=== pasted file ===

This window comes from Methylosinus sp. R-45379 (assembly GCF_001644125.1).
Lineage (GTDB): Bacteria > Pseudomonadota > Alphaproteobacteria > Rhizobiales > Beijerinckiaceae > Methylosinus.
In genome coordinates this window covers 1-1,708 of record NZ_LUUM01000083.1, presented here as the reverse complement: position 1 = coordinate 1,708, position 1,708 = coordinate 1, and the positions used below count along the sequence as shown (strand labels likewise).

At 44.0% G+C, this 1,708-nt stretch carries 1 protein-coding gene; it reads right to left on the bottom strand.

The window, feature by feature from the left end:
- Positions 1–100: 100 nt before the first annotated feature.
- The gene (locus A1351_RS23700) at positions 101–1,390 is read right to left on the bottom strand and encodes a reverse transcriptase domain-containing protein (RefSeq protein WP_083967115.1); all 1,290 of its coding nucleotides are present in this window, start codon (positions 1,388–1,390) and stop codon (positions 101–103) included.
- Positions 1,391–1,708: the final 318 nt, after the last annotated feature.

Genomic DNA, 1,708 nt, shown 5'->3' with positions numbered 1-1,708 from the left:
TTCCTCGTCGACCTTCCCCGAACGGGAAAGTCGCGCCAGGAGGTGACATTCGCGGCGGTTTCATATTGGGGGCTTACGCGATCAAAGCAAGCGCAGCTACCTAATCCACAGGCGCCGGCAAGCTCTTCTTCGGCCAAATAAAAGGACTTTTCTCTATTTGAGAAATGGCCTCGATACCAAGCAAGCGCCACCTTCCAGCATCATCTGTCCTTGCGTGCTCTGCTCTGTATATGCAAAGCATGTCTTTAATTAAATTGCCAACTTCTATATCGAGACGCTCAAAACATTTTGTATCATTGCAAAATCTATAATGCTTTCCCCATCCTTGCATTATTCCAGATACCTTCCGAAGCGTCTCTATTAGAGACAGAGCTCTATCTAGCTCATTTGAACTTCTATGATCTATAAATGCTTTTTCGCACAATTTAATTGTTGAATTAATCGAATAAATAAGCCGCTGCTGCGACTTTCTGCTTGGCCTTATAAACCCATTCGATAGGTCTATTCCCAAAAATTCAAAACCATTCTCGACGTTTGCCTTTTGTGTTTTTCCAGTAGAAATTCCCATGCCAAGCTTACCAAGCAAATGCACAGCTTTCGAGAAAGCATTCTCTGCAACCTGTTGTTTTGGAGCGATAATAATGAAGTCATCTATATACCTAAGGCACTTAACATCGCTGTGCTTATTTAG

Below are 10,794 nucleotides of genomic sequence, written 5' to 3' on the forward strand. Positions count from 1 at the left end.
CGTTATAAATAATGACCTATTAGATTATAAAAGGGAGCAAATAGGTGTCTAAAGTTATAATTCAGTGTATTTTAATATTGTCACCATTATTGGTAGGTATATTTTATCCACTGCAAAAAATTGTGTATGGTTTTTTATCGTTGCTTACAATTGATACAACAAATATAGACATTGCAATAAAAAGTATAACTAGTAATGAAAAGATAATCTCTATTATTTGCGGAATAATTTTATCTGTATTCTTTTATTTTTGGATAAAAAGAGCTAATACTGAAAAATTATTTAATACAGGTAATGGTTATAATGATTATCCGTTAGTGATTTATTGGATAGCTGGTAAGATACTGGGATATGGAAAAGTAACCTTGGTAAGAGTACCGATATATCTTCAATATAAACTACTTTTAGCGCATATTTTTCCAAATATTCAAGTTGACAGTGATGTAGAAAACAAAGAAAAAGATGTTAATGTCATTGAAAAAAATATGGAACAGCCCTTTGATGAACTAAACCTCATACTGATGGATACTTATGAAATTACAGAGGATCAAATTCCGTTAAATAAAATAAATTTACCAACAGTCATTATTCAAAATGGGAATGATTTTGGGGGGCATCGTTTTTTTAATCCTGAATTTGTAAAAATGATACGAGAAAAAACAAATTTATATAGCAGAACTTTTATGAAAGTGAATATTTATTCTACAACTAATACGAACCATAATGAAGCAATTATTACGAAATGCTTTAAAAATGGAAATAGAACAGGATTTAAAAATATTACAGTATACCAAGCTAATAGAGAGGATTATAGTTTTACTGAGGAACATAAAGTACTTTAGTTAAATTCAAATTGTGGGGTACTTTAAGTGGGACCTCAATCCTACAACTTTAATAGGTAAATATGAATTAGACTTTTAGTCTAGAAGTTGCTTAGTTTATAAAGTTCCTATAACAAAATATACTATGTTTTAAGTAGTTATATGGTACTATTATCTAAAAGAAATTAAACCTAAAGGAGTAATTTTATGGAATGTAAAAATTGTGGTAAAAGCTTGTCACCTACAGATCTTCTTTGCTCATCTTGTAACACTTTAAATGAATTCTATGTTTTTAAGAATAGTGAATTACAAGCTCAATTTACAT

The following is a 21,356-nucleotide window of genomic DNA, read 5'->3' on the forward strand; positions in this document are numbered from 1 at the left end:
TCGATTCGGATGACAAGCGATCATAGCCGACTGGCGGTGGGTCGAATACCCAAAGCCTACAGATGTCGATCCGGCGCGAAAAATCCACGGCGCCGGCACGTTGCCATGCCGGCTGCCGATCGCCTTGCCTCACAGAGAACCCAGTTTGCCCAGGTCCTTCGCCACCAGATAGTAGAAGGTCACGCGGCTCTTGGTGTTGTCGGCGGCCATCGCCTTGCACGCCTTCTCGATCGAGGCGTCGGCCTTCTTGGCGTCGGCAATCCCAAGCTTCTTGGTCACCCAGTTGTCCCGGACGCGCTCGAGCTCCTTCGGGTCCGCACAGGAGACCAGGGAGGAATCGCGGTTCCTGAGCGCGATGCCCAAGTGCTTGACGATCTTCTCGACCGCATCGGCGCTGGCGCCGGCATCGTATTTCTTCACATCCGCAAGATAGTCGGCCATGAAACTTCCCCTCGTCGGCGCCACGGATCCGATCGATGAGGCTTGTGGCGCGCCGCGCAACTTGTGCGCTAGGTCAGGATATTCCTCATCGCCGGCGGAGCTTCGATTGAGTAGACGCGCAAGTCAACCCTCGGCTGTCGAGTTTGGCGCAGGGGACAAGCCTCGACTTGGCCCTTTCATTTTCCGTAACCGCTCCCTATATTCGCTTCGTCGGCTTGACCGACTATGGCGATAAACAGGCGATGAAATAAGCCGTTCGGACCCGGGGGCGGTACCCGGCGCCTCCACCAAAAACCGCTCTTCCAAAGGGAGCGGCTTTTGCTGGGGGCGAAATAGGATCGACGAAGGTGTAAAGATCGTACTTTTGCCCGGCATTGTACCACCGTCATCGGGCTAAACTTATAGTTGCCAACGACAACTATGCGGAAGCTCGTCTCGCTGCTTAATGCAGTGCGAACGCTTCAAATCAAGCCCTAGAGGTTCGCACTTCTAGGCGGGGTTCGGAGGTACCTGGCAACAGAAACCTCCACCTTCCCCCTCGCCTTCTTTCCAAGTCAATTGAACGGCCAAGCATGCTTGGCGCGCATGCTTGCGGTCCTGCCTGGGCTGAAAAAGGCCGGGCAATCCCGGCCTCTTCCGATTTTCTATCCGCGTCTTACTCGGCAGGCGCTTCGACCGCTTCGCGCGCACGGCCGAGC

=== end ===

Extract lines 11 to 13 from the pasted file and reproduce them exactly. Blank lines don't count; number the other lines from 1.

Below are 10,794 nucleotides of genomic sequence, written 5' to 3' on the forward strand. Positions count from 1 at the left end.
CGTTATAAATAATGACCTATTAGATTATAAAAGGGAGCAAATAGGTGTCTAAAGTTATAATTCAGTGTATTTTAATATTGTCACCATTATTGGTAGGTATATTTTATCCACTGCAAAAAATTGTGTATGGTTTTTTATCGTTGCTTACAATTGATACAACAAATATAGACATTGCAATAAAAAGTATAACTAGTAATGAAAAGATAATCTCTATTATTTGCGGAATAATTTTATCTGTATTCTTTTATTTTTGGATAAAAAGAGCTAATACTGAAAAATTATTTAATACAGGTAATGGTTATAATGATTATCCGTTAGTGATTTATTGGATAGCTGGTAAGATACTGGGATATGGAAAAGTAACCTTGGTAAGAGTACCGATATATCTTCAATATAAACTACTTTTAGCGCATATTTTTCCAAATATTCAAGTTGACAGTGATGTAGAAAACAAAGAAAAAGATGTTAATGTCATTGAAAAAAATATGGAACAGCCCTTTGATGAACTAAACCTCATACTGATGGATACTTATGAAATTACAGAGGATCAAATTCCGTTAAATAAAATAAATTTACCAACAGTCATTATTCAAAATGGGAATGATTTTGGGGGGCATCGTTTTTTTAATCCTGAATTTGTAAAAATGATACGAGAAAAAACAAATTTATATAGCAGAACTTTTATGAAAGTGAATATTTATTCTACAACTAATACGAACCATAATGAAGCAATTATTACGAAATGCTTTAAAAATGGAAATAGAACAGGATTTAAAAATATTACAGTATACCAAGCTAATAGAGAGGATTATAGTTTTACTGAGGAACATAAAGTACTTTAGTTAAATTCAAATTGTGGGGTACTTTAAGTGGGACCTCAATCCTACAACTTTAATAGGTAAATATGAATTAGACTTTTAGTCTAGAAGTTGCTTAGTTTATAAAGTTCCTATAACAAAATATACTATGTTTTAAGTAGTTATATGGTACTATTATCTAAAAGAAATTAAACCTAAAGGAGTAATTTTATGGAATGTAAAAATTGTGGTAAAAGCTTGTCACCTACAGATCTTCTTTGCTCATCTTGTAACACTTTAAATGAATTCTATGTTTTTAAGAATAGTGAATTACAAGCTCAATTTACAT

The following is a 21,356-nucleotide window of genomic DNA, read 5'->3' on the forward strand; positions in this document are numbered from 1 at the left end: